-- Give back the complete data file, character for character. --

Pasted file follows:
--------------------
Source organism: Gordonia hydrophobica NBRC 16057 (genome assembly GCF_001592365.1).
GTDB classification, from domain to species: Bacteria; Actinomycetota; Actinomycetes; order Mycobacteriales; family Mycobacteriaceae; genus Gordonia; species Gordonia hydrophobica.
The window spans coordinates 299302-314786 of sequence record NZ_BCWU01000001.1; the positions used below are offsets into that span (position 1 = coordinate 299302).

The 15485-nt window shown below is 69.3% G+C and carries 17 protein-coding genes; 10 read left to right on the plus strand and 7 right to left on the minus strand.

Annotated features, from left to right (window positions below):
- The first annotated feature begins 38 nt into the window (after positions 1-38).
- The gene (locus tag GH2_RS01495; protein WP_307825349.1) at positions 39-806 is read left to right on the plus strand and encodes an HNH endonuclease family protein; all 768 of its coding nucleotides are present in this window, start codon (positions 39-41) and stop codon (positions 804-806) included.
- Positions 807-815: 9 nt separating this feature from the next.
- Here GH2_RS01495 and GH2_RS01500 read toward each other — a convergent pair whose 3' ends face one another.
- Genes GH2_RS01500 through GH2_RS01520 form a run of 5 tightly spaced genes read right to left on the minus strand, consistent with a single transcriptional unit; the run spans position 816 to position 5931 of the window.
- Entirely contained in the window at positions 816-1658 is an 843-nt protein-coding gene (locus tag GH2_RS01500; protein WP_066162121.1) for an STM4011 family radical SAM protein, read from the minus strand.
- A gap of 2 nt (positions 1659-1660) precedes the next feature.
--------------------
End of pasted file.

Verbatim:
Source organism: Gordonia hydrophobica NBRC 16057 (genome assembly GCF_001592365.1).
GTDB classification, from domain to species: Bacteria; Actinomycetota; Actinomycetes; order Mycobacteriales; family Mycobacteriaceae; genus Gordonia; species Gordonia hydrophobica.
The window spans coordinates 299302-314786 of sequence record NZ_BCWU01000001.1; the positions used below are offsets into that span (position 1 = coordinate 299302).

The 15485-nt window shown below is 69.3% G+C and carries 17 protein-coding genes; 10 read left to right on the plus strand and 7 right to left on the minus strand.

Annotated features, from left to right (window positions below):
- The first annotated feature begins 38 nt into the window (after positions 1-38).
- The gene (locus tag GH2_RS01495; protein WP_307825349.1) at positions 39-806 is read left to right on the plus strand and encodes an HNH endonuclease family protein; all 768 of its coding nucleotides are present in this window, start codon (positions 39-41) and stop codon (positions 804-806) included.
- Positions 807-815: 9 nt separating this feature from the next.
- Here GH2_RS01495 and GH2_RS01500 read toward each other — a convergent pair whose 3' ends face one another.
- Genes GH2_RS01500 through GH2_RS01520 form a run of 5 tightly spaced genes read right to left on the minus strand, consistent with a single transcriptional unit; the run spans position 816 to position 5931 of the window.
- Entirely contained in the window at positions 816-1658 is an 843-nt protein-coding gene (locus tag GH2_RS01500; protein WP_066162121.1) for an STM4011 family radical SAM protein, read from the minus strand.
- A gap of 2 nt (positions 1659-1660) precedes the next feature.